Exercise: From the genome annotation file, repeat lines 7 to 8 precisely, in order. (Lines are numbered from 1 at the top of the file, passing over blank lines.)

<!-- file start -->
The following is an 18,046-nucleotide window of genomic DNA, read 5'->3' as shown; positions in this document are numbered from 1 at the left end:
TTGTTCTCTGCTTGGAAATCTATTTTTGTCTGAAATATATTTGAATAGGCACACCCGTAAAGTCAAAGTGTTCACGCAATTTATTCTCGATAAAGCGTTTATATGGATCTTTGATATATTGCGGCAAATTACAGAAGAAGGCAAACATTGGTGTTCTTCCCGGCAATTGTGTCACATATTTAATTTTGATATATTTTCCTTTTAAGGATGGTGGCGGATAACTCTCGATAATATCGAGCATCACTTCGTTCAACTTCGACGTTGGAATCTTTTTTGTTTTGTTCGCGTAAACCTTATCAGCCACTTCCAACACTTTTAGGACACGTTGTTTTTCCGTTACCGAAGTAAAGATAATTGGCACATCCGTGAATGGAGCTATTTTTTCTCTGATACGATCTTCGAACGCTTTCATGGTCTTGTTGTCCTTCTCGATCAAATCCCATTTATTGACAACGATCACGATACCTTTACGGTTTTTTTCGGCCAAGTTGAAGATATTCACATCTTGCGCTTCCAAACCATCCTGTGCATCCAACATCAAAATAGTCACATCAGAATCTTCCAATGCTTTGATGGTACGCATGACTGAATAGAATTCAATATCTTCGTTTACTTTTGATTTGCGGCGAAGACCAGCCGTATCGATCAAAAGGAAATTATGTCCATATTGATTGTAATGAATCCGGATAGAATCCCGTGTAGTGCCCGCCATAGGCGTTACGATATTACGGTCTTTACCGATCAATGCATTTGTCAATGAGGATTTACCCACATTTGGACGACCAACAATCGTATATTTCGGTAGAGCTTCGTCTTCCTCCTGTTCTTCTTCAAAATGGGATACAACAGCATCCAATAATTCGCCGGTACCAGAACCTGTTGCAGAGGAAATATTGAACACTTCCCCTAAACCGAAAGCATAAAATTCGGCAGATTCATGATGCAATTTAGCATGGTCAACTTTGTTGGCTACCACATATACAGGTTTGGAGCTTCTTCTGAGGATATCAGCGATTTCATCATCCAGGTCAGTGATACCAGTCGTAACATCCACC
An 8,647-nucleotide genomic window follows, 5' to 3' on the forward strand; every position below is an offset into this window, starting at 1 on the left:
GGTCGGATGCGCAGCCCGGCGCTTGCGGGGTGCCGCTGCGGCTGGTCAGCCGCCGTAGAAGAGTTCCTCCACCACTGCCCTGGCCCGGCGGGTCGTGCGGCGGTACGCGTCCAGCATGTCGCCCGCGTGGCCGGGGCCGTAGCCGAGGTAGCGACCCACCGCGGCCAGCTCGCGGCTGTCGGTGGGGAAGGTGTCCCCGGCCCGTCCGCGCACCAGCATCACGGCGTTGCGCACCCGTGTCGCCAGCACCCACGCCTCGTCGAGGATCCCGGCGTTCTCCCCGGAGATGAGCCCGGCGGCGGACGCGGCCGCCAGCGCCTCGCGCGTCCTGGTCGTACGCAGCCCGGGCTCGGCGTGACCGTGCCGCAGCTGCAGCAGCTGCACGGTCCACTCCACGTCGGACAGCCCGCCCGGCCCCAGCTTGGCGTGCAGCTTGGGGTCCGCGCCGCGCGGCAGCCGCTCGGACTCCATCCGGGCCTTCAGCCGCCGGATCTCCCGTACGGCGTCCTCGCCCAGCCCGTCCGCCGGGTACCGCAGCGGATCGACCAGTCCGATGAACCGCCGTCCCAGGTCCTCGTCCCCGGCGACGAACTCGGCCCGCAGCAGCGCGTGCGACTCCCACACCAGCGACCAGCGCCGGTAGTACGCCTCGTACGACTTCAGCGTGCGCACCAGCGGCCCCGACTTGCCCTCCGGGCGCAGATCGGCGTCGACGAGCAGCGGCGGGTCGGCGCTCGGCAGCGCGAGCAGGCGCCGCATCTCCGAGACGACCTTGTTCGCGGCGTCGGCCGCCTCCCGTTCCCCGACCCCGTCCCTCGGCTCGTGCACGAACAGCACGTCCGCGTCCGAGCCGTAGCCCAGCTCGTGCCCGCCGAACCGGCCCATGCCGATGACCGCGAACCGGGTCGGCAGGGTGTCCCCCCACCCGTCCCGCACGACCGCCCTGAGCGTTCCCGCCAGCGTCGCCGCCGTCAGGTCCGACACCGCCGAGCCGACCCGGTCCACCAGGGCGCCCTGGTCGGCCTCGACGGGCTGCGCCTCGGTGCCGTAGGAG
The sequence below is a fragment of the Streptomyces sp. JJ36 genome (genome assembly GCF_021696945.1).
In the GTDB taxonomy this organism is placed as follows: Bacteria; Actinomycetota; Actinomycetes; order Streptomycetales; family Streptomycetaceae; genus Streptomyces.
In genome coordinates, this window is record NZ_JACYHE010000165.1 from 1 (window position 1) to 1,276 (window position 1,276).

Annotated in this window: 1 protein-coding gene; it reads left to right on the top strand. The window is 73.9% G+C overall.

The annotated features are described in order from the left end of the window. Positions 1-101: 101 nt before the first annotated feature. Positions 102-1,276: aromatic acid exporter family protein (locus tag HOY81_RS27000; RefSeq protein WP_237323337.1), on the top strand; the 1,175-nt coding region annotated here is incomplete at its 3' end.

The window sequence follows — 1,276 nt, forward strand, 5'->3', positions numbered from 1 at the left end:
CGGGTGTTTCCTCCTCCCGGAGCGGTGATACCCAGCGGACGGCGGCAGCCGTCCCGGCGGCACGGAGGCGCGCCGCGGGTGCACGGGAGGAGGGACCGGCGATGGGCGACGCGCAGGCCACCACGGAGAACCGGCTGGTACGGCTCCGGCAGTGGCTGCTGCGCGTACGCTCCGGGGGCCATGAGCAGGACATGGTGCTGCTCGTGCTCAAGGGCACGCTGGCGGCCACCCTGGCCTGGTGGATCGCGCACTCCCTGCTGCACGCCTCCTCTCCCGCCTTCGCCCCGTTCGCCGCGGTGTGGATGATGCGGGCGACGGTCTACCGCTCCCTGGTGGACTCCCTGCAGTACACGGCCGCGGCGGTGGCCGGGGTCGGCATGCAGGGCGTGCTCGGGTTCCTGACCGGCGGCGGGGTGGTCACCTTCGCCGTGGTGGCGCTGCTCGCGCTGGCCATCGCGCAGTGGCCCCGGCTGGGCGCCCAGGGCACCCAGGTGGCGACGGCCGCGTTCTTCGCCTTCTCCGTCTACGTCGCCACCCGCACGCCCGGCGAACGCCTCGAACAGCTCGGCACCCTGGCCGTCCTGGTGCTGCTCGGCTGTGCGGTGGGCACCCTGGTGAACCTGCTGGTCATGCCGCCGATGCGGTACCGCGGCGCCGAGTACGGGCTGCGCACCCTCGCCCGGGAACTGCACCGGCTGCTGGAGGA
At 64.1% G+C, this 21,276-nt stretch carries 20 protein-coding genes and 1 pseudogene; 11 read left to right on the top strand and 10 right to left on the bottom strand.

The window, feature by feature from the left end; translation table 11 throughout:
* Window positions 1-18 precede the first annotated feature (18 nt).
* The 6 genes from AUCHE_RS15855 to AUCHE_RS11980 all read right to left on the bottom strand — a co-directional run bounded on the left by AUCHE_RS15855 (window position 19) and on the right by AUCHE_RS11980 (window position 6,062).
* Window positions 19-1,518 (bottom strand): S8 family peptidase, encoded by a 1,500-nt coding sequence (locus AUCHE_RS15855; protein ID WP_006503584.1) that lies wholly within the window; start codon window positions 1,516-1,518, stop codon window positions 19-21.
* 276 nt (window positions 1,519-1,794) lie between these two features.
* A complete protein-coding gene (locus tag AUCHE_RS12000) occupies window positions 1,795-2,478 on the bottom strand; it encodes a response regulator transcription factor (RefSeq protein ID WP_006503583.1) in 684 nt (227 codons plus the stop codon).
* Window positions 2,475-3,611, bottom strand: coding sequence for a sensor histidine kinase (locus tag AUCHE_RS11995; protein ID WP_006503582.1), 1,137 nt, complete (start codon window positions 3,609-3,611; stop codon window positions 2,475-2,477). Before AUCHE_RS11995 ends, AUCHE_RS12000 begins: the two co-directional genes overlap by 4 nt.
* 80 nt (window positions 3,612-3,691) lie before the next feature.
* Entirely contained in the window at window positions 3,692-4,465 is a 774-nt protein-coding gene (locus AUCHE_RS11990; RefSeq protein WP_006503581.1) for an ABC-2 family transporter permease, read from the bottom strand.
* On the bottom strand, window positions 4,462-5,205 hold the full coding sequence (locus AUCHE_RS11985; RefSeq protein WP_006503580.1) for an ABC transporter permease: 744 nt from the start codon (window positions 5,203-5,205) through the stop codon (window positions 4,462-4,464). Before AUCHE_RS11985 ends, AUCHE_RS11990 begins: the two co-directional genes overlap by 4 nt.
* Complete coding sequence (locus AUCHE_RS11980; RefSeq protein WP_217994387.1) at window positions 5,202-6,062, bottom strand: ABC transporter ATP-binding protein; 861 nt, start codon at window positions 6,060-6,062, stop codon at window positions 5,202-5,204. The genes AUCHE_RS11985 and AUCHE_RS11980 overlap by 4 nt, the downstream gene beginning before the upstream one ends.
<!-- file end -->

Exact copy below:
In genome coordinates, this window is record NZ_JACYHE010000165.1 from 1 (window position 1) to 1,276 (window position 1,276).

Annotated in this window: 1 protein-coding gene; it reads left to right on the top strand. The window is 73.9% G+C overall.